This strategy applies best to essentials since you likely already know your preferences and consumption habits. You can find personal care products such as sunscreen, soap, and shampoo in packages at grocery stores or on Amazon as part of a subscription package (signing up for goods to be delivered on a regular basis). Packages are usually priced at a discount and are less expensive than buying each unit separately. At times, you will find it more economical to spend around $4-6 for a trip to Walmart and buy more than usual so that the savings will make up for the time and travelling costs.

This also works for non-perishable food. A personal example from me: I knew that I enjoy bulgogi sauce, and so my friend and I found and bought 12 bottles of Bulgogi sauce on Amazon for only $20. You can check out other grocery shopping tips from this helpful Freely video.  

Alternative shopping spots

FreshGrocer is open 24/7 and right around the corner, so it is likely your first destination for groceries. However, when it comes to particular niches, other stores can offer much lower prices. East Asian food items, including fresh meat and vegetables, at Hung Vuong Supermarket and the Asia Supermarket are usually cheaper than their FreshGrocer equivalents, if FreshGrocer even have them.

Of course, saving money does not mean never buying any cool things. What if I tell you, by buying old things you could save money and get awesome stuff at the same time ? Philly Aids Thrift, a prominent thrift store in Philadelphia, sells clothes, kitchenware, CD records, books, … you name it. The store holds unique items that are hard to find anywhere, at great prices. It was there that I got my favorite science fiction books, in their old-timey pocket-size formats, for less than $4 each, and I absolutely love them. Have I mentioned that all proceeds go to local organization dedicated to fighting HIV/AIDS?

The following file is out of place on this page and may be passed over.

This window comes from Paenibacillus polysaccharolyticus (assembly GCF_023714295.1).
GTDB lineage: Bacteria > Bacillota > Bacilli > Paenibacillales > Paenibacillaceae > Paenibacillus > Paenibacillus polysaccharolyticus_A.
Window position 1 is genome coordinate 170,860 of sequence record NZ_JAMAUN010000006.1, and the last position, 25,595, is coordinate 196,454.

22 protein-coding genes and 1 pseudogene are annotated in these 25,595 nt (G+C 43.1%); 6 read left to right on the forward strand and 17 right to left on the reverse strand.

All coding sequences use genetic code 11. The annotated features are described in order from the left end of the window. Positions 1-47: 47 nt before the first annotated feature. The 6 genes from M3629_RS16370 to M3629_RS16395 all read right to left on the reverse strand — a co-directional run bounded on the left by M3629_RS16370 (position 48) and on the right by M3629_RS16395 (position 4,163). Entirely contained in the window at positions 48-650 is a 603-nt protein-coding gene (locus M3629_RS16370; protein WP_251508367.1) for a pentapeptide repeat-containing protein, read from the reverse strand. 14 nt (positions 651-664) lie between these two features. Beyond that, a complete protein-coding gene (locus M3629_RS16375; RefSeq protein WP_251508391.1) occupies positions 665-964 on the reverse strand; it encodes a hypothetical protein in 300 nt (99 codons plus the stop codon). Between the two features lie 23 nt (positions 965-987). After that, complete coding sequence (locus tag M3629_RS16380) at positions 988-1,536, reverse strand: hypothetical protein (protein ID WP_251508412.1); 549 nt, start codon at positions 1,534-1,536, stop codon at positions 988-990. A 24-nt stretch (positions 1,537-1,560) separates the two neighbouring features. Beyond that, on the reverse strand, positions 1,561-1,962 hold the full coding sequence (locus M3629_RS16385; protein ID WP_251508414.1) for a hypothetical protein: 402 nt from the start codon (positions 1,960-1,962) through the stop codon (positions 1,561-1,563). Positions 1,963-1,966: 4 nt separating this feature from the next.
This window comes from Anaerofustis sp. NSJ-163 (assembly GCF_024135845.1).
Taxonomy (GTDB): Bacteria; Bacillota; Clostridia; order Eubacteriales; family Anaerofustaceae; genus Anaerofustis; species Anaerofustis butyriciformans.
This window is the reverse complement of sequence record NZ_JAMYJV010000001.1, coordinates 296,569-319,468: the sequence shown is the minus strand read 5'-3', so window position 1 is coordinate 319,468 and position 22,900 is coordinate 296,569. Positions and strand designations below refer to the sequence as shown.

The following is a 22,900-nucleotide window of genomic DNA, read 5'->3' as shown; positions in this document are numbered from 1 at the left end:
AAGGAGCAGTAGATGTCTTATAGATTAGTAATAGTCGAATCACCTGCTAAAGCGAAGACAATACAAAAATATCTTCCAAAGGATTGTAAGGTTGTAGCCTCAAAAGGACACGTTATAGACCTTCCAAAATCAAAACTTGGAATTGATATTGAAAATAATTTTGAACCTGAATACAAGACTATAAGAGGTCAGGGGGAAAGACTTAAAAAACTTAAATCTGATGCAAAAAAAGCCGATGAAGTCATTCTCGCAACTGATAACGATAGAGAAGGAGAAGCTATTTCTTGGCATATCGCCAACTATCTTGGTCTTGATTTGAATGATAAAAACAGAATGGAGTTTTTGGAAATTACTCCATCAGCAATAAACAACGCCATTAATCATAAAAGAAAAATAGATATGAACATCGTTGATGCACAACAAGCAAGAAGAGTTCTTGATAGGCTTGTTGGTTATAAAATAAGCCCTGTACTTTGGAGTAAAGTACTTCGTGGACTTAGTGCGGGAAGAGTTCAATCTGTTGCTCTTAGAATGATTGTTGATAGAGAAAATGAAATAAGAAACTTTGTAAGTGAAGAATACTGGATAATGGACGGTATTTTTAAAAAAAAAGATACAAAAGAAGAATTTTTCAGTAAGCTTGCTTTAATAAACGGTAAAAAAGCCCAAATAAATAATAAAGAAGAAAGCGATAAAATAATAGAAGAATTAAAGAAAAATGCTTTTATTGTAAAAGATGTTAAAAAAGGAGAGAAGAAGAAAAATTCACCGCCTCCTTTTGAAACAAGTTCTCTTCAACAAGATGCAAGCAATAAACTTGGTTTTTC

Takeaway coffee can be bitterly expensive

So brew your own.

Some students desperately need coffee to function. However, getting a three-dollar cup from Starbucks or Dunkin Donuts every morning adds up very quickly. Imagine your coffee bill for a year: $3 x 7 days x 52 weeks = $1,092.  Instead, invest in a decent coffee maker (<$90) and a selection of coffee packs or ground coffee varieties (usually <$1 per 12 oz cup). This should cut your coffee cost by half or more. Even better is that international students will find this an opportunity to explore and recreate the coffee taste from their home countries, a feature hard to expect from mainstream cafes such as Starbucks. And remember, there is always tea.

Time equals Money

By “time”, I mean time spent on research and planning. All the above strategies – from budgeting, using student privileges, to seeking out alternatives to your daily routines- will only be effective if you spend time looking for proper information. This might seem like common sense, but one of the age-old bad habits that plague students is Procrastination. The longer you wait before analyzing and planning your own expenses, the more money you are unknowingly wasting. For some, the cost of procrastination is a few coffee packets at 2AM before the due date tomorrow morning. Believe me, it is a lot more than that.